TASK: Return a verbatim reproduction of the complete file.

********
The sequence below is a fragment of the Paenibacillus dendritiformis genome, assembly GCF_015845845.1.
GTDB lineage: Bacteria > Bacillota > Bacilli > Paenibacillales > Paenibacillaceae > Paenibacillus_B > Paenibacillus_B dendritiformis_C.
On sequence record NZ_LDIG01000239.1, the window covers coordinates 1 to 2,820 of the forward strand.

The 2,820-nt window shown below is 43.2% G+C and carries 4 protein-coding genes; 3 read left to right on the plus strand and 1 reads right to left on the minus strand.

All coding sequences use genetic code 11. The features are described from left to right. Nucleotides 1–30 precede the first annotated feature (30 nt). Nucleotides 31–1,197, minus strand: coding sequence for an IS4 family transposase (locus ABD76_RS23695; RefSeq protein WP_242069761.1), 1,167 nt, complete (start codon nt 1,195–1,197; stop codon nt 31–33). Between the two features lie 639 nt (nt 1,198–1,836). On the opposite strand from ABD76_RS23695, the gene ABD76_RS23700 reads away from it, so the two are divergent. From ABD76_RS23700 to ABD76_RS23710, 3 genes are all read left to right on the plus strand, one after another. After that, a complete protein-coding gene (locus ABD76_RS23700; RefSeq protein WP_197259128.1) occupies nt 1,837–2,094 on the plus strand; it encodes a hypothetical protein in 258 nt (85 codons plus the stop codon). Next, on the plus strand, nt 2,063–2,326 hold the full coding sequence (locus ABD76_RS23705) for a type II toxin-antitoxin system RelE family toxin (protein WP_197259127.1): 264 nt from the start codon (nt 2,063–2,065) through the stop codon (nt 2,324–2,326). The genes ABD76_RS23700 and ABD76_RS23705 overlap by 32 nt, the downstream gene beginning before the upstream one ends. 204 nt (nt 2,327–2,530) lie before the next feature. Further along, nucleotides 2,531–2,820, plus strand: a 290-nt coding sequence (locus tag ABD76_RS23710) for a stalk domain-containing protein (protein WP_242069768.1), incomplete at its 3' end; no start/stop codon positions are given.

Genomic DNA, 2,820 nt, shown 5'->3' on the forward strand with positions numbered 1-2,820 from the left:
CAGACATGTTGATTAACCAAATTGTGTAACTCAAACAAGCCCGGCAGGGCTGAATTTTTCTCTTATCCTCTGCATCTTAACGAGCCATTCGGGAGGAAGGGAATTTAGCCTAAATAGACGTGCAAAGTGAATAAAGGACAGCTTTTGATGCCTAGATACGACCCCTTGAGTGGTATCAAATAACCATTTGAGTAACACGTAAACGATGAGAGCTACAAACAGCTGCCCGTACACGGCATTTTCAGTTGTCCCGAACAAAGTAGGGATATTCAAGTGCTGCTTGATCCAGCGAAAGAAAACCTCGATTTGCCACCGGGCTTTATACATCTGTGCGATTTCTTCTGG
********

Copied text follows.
The sequence below is a fragment of the Paenibacillus dendritiformis genome, assembly GCF_015845845.1.
GTDB lineage: Bacteria > Bacillota > Bacilli > Paenibacillales > Paenibacillaceae > Paenibacillus_B > Paenibacillus_B dendritiformis_C.
On sequence record NZ_LDIG01000239.1, the window covers coordinates 1 to 2,820 of the forward strand.

The 2,820-nt window shown below is 43.2% G+C and carries 4 protein-coding genes; 3 read left to right on the plus strand and 1 reads right to left on the minus strand.

All coding sequences use genetic code 11. The features are described from left to right. Nucleotides 1–30 precede the first annotated feature (30 nt). Nucleotides 31–1,197, minus strand: coding sequence for an IS4 family transposase (locus ABD76_RS23695; RefSeq protein WP_242069761.1), 1,167 nt, complete (start codon nt 1,195–1,197; stop codon nt 31–33). Between the two features lie 639 nt (nt 1,198–1,836). On the opposite strand from ABD76_RS23695, the gene ABD76_RS23700 reads away from it, so the two are divergent. From ABD76_RS23700 to ABD76_RS23710, 3 genes are all read left to right on the plus strand, one after another. After that, a complete protein-coding gene (locus ABD76_RS23700; RefSeq protein WP_197259128.1) occupies nt 1,837–2,094 on the plus strand; it encodes a hypothetical protein in 258 nt (85 codons plus the stop codon). Next, on the plus strand, nt 2,063–2,326 hold the full coding sequence (locus ABD76_RS23705) for a type II toxin-antitoxin system RelE family toxin (protein WP_197259127.1): 264 nt from the start codon (nt 2,063–2,065) through the stop codon (nt 2,324–2,326). The genes ABD76_RS23700 and ABD76_RS23705 overlap by 32 nt, the downstream gene beginning before the upstream one ends. 204 nt (nt 2,327–2,530) lie before the next feature. Further along, nucleotides 2,531–2,820, plus strand: a 290-nt coding sequence (locus tag ABD76_RS23710) for a stalk domain-containing protein (protein WP_242069768.1), incomplete at its 3' end; no start/stop codon positions are given.

Genomic DNA, 2,820 nt, shown 5'->3' on the forward strand with positions numbered 1-2,820 from the left:
CAGACATGTTGATTAACCAAATTGTGTAACTCAAACAAGCCCGGCAGGGCTGAATTTTTCTCTTATCCTCTGCATCTTAACGAGCCATTCGGGAGGAAGGGAATTTAGCCTAAATAGACGTGCAAAGTGAATAAAGGACAGCTTTTGATGCCTAGATACGACCCCTTGAGTGGTATCAAATAACCATTTGAGTAACACGTAAACGATGAGAGCTACAAACAGCTGCCCGTACACGGCATTTTCAGTTGTCCCGAACAAAGTAGGGATATTCAAGTGCTGCTTGATCCAGCGAAAGAAAACCTCGATTTGCCACCGGGCTTTATACATCTGTGCGATTTCTTCTGG